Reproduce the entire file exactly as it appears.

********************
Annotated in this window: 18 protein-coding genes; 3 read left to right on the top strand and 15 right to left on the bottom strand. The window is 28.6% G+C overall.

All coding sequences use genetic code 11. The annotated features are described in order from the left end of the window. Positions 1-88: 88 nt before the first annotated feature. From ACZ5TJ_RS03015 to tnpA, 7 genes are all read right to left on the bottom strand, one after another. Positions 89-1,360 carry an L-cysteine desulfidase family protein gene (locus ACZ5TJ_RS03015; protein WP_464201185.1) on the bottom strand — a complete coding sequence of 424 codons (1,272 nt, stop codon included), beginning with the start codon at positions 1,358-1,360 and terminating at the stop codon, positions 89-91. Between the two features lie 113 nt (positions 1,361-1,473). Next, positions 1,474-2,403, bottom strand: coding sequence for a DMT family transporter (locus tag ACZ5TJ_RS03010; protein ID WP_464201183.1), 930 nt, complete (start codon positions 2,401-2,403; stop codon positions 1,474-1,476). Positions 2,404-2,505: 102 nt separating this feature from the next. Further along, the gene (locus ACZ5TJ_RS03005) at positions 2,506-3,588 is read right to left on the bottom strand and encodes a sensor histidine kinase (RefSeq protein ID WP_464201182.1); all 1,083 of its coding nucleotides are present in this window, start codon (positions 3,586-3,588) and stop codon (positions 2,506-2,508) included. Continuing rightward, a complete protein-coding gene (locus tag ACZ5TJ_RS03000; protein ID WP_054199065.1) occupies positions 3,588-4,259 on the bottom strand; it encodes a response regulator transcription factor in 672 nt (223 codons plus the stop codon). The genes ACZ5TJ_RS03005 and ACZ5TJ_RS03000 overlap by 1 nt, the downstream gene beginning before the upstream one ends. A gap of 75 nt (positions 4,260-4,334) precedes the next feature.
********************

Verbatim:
Annotated in this window: 18 protein-coding genes; 3 read left to right on the top strand and 15 right to left on the bottom strand. The window is 28.6% G+C overall.

All coding sequences use genetic code 11. The annotated features are described in order from the left end of the window. Positions 1-88: 88 nt before the first annotated feature. From ACZ5TJ_RS03015 to tnpA, 7 genes are all read right to left on the bottom strand, one after another. Positions 89-1,360 carry an L-cysteine desulfidase family protein gene (locus ACZ5TJ_RS03015; protein WP_464201185.1) on the bottom strand — a complete coding sequence of 424 codons (1,272 nt, stop codon included), beginning with the start codon at positions 1,358-1,360 and terminating at the stop codon, positions 89-91. Between the two features lie 113 nt (positions 1,361-1,473). Next, positions 1,474-2,403, bottom strand: coding sequence for a DMT family transporter (locus tag ACZ5TJ_RS03010; protein ID WP_464201183.1), 930 nt, complete (start codon positions 2,401-2,403; stop codon positions 1,474-1,476). Positions 2,404-2,505: 102 nt separating this feature from the next. Further along, the gene (locus ACZ5TJ_RS03005) at positions 2,506-3,588 is read right to left on the bottom strand and encodes a sensor histidine kinase (RefSeq protein ID WP_464201182.1); all 1,083 of its coding nucleotides are present in this window, start codon (positions 3,586-3,588) and stop codon (positions 2,506-2,508) included. Continuing rightward, a complete protein-coding gene (locus tag ACZ5TJ_RS03000; protein ID WP_054199065.1) occupies positions 3,588-4,259 on the bottom strand; it encodes a response regulator transcription factor in 672 nt (223 codons plus the stop codon). The genes ACZ5TJ_RS03005 and ACZ5TJ_RS03000 overlap by 1 nt, the downstream gene beginning before the upstream one ends. A gap of 75 nt (positions 4,260-4,334) precedes the next feature.